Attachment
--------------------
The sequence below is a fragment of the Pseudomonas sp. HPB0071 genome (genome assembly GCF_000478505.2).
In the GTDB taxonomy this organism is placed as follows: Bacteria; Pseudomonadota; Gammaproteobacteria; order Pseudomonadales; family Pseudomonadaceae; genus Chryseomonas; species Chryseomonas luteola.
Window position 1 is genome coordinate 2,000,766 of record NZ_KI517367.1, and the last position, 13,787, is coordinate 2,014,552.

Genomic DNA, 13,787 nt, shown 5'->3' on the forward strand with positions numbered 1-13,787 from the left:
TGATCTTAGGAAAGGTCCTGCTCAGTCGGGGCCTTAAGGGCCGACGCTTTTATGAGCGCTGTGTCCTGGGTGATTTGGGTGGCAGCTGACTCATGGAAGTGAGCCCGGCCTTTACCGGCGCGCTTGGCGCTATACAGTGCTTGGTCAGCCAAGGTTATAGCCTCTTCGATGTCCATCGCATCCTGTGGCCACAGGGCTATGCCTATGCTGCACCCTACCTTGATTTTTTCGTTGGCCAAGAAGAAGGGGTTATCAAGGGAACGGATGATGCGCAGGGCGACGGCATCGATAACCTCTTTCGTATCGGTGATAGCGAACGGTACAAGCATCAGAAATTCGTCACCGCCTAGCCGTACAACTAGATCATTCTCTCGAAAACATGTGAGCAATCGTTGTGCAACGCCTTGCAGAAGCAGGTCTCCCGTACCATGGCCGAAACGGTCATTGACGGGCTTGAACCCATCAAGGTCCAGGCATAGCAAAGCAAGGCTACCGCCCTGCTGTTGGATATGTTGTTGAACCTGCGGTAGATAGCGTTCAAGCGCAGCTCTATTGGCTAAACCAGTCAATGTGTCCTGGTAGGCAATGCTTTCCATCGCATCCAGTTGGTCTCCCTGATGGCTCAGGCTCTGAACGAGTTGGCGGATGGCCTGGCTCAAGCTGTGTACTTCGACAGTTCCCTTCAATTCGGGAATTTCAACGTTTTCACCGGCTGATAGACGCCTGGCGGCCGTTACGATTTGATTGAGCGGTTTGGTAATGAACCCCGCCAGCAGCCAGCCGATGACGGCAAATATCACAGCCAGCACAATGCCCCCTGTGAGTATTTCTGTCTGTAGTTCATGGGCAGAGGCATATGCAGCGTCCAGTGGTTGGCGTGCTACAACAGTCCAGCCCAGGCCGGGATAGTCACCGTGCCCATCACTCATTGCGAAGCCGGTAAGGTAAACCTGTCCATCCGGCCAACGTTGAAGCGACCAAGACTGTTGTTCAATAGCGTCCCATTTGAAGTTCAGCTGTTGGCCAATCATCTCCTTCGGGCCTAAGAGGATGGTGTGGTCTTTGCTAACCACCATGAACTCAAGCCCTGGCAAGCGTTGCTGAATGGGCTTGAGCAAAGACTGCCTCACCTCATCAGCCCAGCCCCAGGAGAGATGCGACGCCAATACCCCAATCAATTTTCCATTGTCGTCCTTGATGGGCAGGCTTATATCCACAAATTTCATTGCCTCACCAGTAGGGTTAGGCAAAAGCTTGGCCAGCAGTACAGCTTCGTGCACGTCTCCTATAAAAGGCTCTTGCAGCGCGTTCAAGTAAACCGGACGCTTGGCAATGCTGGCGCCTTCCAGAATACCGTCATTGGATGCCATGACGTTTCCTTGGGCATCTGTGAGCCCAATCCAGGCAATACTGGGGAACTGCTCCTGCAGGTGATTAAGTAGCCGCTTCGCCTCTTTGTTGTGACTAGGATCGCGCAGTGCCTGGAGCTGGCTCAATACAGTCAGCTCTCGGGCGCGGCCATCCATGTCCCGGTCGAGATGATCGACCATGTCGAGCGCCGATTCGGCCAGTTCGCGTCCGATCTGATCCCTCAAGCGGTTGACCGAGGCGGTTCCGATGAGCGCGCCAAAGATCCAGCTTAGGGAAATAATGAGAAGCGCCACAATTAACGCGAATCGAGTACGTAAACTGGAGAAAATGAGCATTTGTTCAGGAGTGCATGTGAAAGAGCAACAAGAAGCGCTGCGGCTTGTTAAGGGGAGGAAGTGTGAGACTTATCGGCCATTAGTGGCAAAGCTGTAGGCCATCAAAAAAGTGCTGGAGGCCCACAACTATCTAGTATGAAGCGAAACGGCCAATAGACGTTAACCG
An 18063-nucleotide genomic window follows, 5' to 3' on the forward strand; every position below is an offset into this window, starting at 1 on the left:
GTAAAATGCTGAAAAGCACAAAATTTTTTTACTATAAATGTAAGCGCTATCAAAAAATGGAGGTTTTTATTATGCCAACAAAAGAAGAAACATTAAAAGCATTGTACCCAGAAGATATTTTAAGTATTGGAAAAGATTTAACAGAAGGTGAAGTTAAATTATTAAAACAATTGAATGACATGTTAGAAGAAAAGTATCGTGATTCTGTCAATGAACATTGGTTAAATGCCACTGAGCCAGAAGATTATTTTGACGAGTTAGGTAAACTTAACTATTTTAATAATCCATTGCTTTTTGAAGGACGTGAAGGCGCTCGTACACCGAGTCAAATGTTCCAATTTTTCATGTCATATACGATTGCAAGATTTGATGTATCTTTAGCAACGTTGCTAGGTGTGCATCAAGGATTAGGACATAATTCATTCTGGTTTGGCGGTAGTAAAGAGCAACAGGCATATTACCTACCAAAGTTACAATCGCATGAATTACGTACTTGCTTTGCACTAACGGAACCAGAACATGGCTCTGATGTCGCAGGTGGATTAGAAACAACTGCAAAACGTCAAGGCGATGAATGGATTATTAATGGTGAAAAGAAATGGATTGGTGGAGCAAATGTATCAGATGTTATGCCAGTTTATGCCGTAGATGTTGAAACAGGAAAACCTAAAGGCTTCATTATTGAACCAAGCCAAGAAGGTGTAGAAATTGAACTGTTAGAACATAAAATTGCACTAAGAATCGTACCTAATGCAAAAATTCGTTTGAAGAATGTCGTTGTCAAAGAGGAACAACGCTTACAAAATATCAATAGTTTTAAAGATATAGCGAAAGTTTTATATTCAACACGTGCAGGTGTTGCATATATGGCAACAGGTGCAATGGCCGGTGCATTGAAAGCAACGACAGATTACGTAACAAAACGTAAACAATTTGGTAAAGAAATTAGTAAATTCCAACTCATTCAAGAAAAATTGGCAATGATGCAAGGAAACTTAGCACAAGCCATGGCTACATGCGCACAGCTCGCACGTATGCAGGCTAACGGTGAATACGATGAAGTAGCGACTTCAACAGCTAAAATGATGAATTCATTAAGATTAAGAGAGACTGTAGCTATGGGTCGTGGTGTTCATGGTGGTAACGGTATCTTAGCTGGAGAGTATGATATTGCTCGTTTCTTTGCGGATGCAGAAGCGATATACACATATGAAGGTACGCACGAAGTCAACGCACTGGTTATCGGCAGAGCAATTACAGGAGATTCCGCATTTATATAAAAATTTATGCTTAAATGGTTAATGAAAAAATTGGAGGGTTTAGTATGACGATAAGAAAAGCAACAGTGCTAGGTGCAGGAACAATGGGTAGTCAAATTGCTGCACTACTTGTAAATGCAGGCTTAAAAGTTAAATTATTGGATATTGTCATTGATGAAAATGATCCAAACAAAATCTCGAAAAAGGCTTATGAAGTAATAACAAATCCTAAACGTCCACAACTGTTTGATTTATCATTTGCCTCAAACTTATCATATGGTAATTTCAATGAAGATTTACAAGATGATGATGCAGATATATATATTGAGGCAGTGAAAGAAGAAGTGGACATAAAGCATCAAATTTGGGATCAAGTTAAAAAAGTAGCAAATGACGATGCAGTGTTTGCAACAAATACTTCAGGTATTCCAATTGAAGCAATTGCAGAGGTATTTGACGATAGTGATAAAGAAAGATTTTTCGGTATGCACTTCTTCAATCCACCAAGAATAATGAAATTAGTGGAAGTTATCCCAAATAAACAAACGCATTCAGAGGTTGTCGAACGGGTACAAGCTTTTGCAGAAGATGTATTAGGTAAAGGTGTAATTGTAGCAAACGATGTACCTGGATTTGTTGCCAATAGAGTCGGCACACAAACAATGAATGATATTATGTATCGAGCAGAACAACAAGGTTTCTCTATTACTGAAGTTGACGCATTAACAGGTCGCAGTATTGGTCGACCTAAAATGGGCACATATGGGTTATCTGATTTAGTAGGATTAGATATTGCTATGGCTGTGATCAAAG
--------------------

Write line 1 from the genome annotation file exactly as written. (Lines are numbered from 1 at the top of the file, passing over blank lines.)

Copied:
The sequence below is a fragment of the Pseudomonas sp. HPB0071 genome (genome assembly GCF_000478505.2).